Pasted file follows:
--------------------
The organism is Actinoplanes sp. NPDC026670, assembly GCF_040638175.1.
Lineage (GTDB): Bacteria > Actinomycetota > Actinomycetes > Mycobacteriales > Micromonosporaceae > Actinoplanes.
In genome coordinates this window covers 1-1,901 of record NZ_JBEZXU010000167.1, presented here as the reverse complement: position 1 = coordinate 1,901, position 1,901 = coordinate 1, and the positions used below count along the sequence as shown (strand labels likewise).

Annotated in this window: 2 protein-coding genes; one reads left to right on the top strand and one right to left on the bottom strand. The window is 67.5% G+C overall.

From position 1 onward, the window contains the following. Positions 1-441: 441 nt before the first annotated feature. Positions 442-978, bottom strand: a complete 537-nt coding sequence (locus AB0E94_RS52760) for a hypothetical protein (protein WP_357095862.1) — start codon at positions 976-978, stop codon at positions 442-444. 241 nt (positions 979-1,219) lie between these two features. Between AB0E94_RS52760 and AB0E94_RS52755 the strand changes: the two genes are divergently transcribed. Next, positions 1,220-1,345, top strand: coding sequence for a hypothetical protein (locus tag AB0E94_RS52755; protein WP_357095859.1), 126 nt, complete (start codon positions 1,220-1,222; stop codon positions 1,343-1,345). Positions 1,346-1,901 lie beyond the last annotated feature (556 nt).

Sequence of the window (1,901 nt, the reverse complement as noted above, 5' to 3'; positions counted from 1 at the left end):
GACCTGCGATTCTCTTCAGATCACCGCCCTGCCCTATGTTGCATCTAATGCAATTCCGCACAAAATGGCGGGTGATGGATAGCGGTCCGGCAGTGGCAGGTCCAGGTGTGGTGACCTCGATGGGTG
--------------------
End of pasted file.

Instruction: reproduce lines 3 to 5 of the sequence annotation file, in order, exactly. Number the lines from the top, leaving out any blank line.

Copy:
In genome coordinates this window covers 1-1,901 of record NZ_JBEZXU010000167.1, presented here as the reverse complement: position 1 = coordinate 1,901, position 1,901 = coordinate 1, and the positions used below count along the sequence as shown (strand labels likewise).

Annotated in this window: 2 protein-coding genes; one reads left to right on the top strand and one right to left on the bottom strand. The window is 67.5% G+C overall.

From position 1 onward, the window contains the following. Positions 1-441: 441 nt before the first annotated feature. Positions 442-978, bottom strand: a complete 537-nt coding sequence (locus AB0E94_RS52760) for a hypothetical protein (protein WP_357095862.1) — start codon at positions 976-978, stop codon at positions 442-444. 241 nt (positions 979-1,219) lie between these two features. Between AB0E94_RS52760 and AB0E94_RS52755 the strand changes: the two genes are divergently transcribed. Next, positions 1,220-1,345, top strand: coding sequence for a hypothetical protein (locus tag AB0E94_RS52755; protein WP_357095859.1), 126 nt, complete (start codon positions 1,220-1,222; stop codon positions 1,343-1,345). Positions 1,346-1,901 lie beyond the last annotated feature (556 nt).